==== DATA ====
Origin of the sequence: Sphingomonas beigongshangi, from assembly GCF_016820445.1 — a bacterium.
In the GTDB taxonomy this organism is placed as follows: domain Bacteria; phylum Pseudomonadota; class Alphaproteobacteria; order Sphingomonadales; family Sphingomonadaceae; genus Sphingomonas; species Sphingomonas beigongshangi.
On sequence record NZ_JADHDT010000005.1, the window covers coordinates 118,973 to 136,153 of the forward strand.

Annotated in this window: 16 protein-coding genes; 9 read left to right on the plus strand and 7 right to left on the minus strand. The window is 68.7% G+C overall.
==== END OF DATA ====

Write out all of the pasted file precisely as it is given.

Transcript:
Origin of the sequence: Sphingomonas beigongshangi, from assembly GCF_016820445.1 — a bacterium.
In the GTDB taxonomy this organism is placed as follows: domain Bacteria; phylum Pseudomonadota; class Alphaproteobacteria; order Sphingomonadales; family Sphingomonadaceae; genus Sphingomonas; species Sphingomonas beigongshangi.
On sequence record NZ_JADHDT010000005.1, the window covers coordinates 118,973 to 136,153 of the forward strand.

Annotated in this window: 16 protein-coding genes; 9 read left to right on the plus strand and 7 right to left on the minus strand. The window is 68.7% G+C overall.